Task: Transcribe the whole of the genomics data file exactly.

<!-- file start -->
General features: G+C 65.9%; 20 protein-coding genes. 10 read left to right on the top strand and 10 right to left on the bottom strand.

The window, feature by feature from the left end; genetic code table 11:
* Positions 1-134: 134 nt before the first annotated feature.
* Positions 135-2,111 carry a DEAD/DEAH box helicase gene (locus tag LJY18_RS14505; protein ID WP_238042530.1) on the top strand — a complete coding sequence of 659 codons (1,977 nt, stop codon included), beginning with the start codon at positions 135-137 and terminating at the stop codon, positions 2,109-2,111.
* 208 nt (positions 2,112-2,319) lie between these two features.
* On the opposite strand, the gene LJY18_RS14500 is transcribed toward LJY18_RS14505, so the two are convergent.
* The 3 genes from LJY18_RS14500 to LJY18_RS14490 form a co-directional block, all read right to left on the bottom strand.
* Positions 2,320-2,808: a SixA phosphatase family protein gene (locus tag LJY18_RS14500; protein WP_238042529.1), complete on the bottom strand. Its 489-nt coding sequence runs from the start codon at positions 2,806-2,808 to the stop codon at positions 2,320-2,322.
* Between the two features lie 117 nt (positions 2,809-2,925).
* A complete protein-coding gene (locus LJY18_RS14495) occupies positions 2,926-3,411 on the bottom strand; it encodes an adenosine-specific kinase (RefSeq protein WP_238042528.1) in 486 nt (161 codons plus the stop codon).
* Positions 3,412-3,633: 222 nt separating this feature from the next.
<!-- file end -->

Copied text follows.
General features: G+C 65.9%; 20 protein-coding genes. 10 read left to right on the top strand and 10 right to left on the bottom strand.

The window, feature by feature from the left end; genetic code table 11:
* Positions 1-134: 134 nt before the first annotated feature.
* Positions 135-2,111 carry a DEAD/DEAH box helicase gene (locus tag LJY18_RS14505; protein ID WP_238042530.1) on the top strand — a complete coding sequence of 659 codons (1,977 nt, stop codon included), beginning with the start codon at positions 135-137 and terminating at the stop codon, positions 2,109-2,111.
* 208 nt (positions 2,112-2,319) lie between these two features.
* On the opposite strand, the gene LJY18_RS14500 is transcribed toward LJY18_RS14505, so the two are convergent.
* The 3 genes from LJY18_RS14500 to LJY18_RS14490 form a co-directional block, all read right to left on the bottom strand.
* Positions 2,320-2,808: a SixA phosphatase family protein gene (locus tag LJY18_RS14500; protein WP_238042529.1), complete on the bottom strand. Its 489-nt coding sequence runs from the start codon at positions 2,806-2,808 to the stop codon at positions 2,320-2,322.
* Between the two features lie 117 nt (positions 2,809-2,925).
* A complete protein-coding gene (locus LJY18_RS14495) occupies positions 2,926-3,411 on the bottom strand; it encodes an adenosine-specific kinase (RefSeq protein WP_238042528.1) in 486 nt (161 codons plus the stop codon).
* Positions 3,412-3,633: 222 nt separating this feature from the next.